Some people say that asking for help is the hardest thing. That's only half true. Sometimes the hardest thing about help, is accepting it. Here's a look at the all of the barriers of accepting help and what you can do to overcome them.

Patience is a virtue

To explain the first barrier to help, we can draw from the analogy of the T.V. repairman.Like the repairman, you expect him to show up on your schedule, but he never does. So you wait and wait and wait, until eventually, you give up on him and go run the errands that you postponed for his arrival. Of course, the second that you leave, is when he finallyarrives.

Then you have to schedule another time to meet up.

The fault in this scenario lies as much with the person asking for help as it does with the T.V. repair guy. The repair guy showed up late, but he did show up. On the other hand the person waiting to get their T.V. fixed bailed on the appointment. So in that light, you really can't blame the repairman. He did his job. Maybe if the customer had more patience, their T.V. would have been fixed. Instead, the customer now has to wait on another appointment and hope that there is one available.That is the fallacy of the first barrier. It's giving up too soon and sometimes this can produce a lifetime of hurt, because often times there may not be a next appointment at all.

So, you're best bet is to keep on hoping and keep your appointment no matter how long it takes.

Sight unseen

Another barrier to receiving help is not recognizing the help when it arrives.

Help isn't always obvious. Sometimes it can be well hidden and at times indistinguishable from hurt. You can't judge it based on what it wears, how it speaks, or how it's presented to you. You just have to know that when it arrives, that it's there. For many people, this is difficult. Sometimes a person can be so used to seeing the same thing over and over again, that they begin to filter everything in that light.

Things are either all black or all white and there is no in between. So when help comes, that person sees the help as another trick, because that is what that person has become accustomed to seeing. Their filter is broken, which causes their vision and judgment to be distorted, which leads to missed opportunities. This may be the most frustrating part of not being able to accept help. The person sincerely wants it. The person sincerely needs it, but the person does not have the ability to recognize it when it comes. The way to overcome this is to be cautious, but keep your eyes and your heart open.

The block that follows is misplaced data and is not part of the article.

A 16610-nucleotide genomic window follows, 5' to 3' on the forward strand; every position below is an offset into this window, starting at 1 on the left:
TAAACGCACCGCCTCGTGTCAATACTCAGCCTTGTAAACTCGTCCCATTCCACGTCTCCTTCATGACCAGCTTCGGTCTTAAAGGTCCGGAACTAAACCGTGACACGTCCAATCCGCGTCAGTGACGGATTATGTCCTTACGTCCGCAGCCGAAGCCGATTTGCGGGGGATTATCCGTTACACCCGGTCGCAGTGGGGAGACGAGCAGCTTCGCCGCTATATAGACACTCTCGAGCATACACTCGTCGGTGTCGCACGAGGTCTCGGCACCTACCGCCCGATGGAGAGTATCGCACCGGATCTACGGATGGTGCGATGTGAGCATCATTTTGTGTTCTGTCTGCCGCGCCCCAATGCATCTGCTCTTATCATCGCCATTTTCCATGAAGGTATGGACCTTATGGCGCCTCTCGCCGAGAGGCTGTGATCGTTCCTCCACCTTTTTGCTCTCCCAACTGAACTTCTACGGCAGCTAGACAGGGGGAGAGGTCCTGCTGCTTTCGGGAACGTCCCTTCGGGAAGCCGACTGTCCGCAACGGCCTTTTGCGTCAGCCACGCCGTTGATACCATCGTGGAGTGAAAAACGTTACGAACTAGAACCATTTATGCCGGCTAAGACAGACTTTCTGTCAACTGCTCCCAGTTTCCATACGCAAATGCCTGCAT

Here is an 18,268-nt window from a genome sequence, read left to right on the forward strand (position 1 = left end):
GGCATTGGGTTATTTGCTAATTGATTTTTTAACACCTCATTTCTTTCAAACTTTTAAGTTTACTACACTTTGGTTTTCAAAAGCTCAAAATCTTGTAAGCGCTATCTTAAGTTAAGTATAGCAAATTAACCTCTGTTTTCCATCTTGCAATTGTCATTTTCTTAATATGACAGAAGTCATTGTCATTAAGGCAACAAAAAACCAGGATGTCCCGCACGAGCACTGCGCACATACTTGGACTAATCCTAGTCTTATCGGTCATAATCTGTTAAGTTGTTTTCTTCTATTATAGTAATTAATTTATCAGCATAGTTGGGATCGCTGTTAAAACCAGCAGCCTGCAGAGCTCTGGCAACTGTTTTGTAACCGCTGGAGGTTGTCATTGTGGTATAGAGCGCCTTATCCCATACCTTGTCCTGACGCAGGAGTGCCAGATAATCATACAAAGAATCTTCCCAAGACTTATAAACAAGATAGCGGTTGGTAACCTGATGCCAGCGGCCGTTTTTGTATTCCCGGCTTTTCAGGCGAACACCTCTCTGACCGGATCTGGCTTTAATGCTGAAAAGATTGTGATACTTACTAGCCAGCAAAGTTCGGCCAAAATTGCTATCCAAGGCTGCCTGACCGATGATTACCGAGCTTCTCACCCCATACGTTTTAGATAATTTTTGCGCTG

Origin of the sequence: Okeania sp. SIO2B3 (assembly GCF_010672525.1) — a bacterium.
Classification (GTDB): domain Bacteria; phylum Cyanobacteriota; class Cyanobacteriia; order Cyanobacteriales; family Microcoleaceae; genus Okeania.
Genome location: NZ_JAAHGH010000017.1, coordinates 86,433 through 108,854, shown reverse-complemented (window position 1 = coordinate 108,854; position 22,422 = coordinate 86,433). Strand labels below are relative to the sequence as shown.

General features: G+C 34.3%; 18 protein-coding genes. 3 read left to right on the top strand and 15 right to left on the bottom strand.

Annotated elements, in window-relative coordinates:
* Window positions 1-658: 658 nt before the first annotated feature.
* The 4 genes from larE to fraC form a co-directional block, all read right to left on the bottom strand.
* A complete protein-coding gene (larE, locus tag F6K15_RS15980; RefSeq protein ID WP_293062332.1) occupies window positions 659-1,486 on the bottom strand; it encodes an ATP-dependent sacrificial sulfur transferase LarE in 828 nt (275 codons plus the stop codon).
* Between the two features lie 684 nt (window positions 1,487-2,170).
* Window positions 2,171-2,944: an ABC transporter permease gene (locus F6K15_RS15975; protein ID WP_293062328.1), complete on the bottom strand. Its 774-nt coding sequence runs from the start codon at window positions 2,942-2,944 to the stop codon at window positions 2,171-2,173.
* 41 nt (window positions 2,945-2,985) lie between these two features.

The aftermath of unaccepted help

There are always unintendedconsequences when help is either turned down, not recognized, or forfeited.

First, it can turn the person off who has gone out of their way to help you. This, is never the intended result of the person who needs said help. They want the help around, but because of a wrong mindset, they are unable to accept it. This is especially true if the person who helped them experienced some sort ofbacklash as a resultof reaching out. That can result in feelings of guilt on the part of the part of the person who has missed the help and feelings of anger on the part of the person who offered the help, which is bad all the way around.

The second unintended cause is that the person who needs the help can become bitter because they feel like they never receive the help they need at the moment they need it.

This may or may not be true, but that person needs someone to blame for their circumstance and they outwardly project that anger onto the person that they feel should have helped more. While it sucks to blow a good opportunity, it is important to remember that these things do happen and to give yourself a break. It's also important to try to keep your eyes open for when the cavalry comes through the next time. Just remember that things can be black or white. The fallacy comes in when you believe things are either all black or all white.

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